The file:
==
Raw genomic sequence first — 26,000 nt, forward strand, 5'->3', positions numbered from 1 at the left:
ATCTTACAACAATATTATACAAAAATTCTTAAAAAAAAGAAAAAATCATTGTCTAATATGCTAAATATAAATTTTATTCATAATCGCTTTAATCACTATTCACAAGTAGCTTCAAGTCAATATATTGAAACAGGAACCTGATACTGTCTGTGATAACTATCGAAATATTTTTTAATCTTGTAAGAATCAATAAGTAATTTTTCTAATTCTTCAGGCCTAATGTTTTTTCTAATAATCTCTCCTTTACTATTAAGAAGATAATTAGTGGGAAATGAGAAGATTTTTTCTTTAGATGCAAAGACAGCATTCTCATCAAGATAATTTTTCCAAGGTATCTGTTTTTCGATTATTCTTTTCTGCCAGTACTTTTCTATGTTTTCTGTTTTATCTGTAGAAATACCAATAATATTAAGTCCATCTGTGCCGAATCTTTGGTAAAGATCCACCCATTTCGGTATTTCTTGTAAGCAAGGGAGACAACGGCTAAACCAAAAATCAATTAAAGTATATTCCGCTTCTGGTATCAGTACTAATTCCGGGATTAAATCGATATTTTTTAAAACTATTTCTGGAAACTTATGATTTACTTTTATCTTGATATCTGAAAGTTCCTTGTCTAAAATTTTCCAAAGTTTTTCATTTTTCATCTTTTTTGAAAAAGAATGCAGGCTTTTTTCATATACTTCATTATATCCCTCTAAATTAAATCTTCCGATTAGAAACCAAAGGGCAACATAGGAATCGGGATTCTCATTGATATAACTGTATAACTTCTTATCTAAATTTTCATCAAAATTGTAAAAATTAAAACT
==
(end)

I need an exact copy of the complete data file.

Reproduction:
Raw genomic sequence first — 26,000 nt, forward strand, 5'->3', positions numbered from 1 at the left:
ATCTTACAACAATATTATACAAAAATTCTTAAAAAAAAGAAAAAATCATTGTCTAATATGCTAAATATAAATTTTATTCATAATCGCTTTAATCACTATTCACAAGTAGCTTCAAGTCAATATATTGAAACAGGAACCTGATACTGTCTGTGATAACTATCGAAATATTTTTTAATCTTGTAAGAATCAATAAGTAATTTTTCTAATTCTTCAGGCCTAATGTTTTTTCTAATAATCTCTCCTTTACTATTAAGAAGATAATTAGTGGGAAATGAGAAGATTTTTTCTTTAGATGCAAAGACAGCATTCTCATCAAGATAATTTTTCCAAGGTATCTGTTTTTCGATTATTCTTTTCTGCCAGTACTTTTCTATGTTTTCTGTTTTATCTGTAGAAATACCAATAATATTAAGTCCATCTGTGCCGAATCTTTGGTAAAGATCCACCCATTTCGGTATTTCTTGTAAGCAAGGGAGACAACGGCTAAACCAAAAATCAATTAAAGTATATTCCGCTTCTGGTATCAGTACTAATTCCGGGATTAAATCGATATTTTTTAAAACTATTTCTGGAAACTTATGATTTACTTTTATCTTGATATCTGAAAGTTCCTTGTCTAAAATTTTCCAAAGTTTTTCATTTTTCATCTTTTTTGAAAAAGAATGCAGGCTTTTTTCATATACTTCATTATATCCCTCTAAATTAAATCTTCCGATTAGAAACCAAAGGGCAACATAGGAATCGGGATTCTCATTGATATAACTGTATAACTTCTTATCTAAATTTTCATCAAAATTGTAAAAATTAAAACT